Published: Monday March 2, 2009
While it has been known for some time that the CIA had destroyed tapes of interrogations with terrorism suspects, Monday's news that 92 videotapes had been destroyed by the agency was still shocking.
The CIA acknowledged the number of tape erasures in a letter filed by government lawyers in New York. The letter was filed in response to an ongoing lawsuit from the the American Civil Liberties Union that is seeking more details of terror interrogation programs.
The ACLU immediately called for the judge to issue a "prompt finding of contempt" against the CIA.
Amrit Singh, an attorney with the ACLU and counsel on the case said to Raw Story, “The large number of video tapes destroyed confirms that this was a systemic attempt to evade court orders.”
Singh added, "It’s about time, now that the court knows 92 tapes have been destroyed, that it hold the CIA accountable for the destruction of the tapes."
The letter was submitted when the court's stay of consideration of the ACLU's contempt motion expired on Feb. 28. John Durham, the acting United States Attorney for the Eastern District of Virginia, who is conducting the criminal investigation into the destruction of any interrogation tapes, did not request an additional stay.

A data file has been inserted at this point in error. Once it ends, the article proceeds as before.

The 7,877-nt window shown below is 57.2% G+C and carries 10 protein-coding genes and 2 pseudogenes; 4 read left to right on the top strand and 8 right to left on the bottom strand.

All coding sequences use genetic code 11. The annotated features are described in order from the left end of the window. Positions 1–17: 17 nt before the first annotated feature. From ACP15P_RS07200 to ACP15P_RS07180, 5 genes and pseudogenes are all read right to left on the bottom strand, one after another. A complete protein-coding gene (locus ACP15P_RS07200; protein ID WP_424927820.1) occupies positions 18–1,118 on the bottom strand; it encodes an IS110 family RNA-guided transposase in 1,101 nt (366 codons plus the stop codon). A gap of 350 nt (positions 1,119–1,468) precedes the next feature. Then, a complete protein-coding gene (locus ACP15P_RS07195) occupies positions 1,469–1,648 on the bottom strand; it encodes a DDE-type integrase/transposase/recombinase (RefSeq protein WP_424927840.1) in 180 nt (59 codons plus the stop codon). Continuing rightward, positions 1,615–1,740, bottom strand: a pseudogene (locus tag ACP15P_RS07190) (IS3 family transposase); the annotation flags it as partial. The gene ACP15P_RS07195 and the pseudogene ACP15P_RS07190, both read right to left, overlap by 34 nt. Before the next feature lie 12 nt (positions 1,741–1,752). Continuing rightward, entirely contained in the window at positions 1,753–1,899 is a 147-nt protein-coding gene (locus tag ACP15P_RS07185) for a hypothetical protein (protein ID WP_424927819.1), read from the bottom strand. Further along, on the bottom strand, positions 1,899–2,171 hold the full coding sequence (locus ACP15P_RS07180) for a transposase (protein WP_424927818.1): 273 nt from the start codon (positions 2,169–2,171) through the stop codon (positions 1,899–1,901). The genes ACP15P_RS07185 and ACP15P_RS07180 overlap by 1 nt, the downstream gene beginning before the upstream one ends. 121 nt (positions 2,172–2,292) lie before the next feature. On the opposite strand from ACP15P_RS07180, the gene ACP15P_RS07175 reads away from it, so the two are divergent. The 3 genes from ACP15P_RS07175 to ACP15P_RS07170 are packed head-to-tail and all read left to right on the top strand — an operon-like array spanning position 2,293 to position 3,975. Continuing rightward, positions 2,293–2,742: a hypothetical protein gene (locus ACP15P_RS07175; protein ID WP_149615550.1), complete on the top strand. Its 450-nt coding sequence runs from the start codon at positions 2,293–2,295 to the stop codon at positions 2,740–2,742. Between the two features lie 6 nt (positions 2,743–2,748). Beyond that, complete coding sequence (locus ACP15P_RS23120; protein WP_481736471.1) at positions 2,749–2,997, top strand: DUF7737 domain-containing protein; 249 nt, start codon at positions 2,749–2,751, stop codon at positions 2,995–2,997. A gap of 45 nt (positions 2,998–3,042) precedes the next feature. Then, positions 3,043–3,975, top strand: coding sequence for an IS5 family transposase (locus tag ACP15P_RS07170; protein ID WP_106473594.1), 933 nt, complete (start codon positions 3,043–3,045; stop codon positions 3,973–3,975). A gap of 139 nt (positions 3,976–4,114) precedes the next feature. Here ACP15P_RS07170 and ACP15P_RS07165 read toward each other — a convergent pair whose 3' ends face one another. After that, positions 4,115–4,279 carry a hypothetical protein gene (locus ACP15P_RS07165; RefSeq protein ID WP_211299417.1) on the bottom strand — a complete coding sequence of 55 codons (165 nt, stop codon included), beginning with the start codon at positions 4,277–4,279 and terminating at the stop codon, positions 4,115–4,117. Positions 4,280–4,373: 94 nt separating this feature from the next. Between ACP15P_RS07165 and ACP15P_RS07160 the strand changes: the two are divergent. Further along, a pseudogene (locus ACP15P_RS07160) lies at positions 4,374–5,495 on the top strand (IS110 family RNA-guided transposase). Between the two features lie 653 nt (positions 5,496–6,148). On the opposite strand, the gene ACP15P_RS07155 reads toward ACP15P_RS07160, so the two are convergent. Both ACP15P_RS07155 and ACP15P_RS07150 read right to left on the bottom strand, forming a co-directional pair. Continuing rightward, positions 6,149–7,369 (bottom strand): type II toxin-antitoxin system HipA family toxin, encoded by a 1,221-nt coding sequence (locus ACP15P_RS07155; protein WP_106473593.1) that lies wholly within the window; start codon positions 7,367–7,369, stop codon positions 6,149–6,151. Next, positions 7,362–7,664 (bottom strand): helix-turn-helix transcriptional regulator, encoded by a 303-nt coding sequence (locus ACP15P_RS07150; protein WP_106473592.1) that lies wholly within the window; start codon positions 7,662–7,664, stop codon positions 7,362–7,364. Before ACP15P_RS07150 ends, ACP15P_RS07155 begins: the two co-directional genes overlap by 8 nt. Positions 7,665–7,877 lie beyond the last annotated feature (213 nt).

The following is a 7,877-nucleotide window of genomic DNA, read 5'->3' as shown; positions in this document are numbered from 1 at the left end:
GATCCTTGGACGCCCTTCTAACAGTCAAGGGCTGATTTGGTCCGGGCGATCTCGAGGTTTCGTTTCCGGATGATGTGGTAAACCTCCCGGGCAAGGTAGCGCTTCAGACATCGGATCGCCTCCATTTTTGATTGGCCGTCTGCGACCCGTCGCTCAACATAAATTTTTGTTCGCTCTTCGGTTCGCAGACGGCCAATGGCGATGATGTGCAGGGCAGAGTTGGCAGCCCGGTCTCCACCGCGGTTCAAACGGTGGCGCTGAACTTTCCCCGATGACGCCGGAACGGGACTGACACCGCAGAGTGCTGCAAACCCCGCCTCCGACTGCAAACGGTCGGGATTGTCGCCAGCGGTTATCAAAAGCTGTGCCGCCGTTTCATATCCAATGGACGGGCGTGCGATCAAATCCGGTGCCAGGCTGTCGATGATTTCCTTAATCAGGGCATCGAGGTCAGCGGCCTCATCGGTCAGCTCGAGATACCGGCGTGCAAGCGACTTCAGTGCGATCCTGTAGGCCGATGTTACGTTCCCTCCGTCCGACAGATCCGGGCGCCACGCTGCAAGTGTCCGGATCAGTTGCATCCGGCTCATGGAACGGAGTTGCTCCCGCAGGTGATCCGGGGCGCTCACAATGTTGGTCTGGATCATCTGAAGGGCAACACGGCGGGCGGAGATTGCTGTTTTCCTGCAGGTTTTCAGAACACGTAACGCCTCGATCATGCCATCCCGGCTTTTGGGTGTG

According to the letter, which can be viewed here, the CIA is now gathering information in response to the Court’s order to provide a list identifying and describing each of the destroyed records, as well as transcripts or summaries from any of the destroyed records and the names of any witnesses who may have viewed the videotapes before their destruction. The CIA requested that it be given until March 6 to provide the court with a timeline for its response to the requested information.
In December 2007, the ACLU filed a motion to hold the CIA in contempt for its destruction of videotapes in violation of a court order requiring the agency to produce or identify all the requested records. That motion is still pending, according to a release from the ACLU.
The ACLU contends that the tapes should have been identified and processed in response to its FOIA request for information on the treatment and interrogation of detainees in U.S. custody.
The tapes became a contentious issue in the trial of Sept. 11 conspirator Zacarias Moussaoui, after prosecutors initially claimed no such recordings existed, then acknowledged two videotapes and one audiotape had been made.
This latest news of CIA tape erasures dovetails into Senate plans to hold a review of the agency's detention and interrogation program. The Senate Intelligence Committee plans to investigate whether the steps taken by the CIA to detain and interrogate terrorism suspects were properly authorized.
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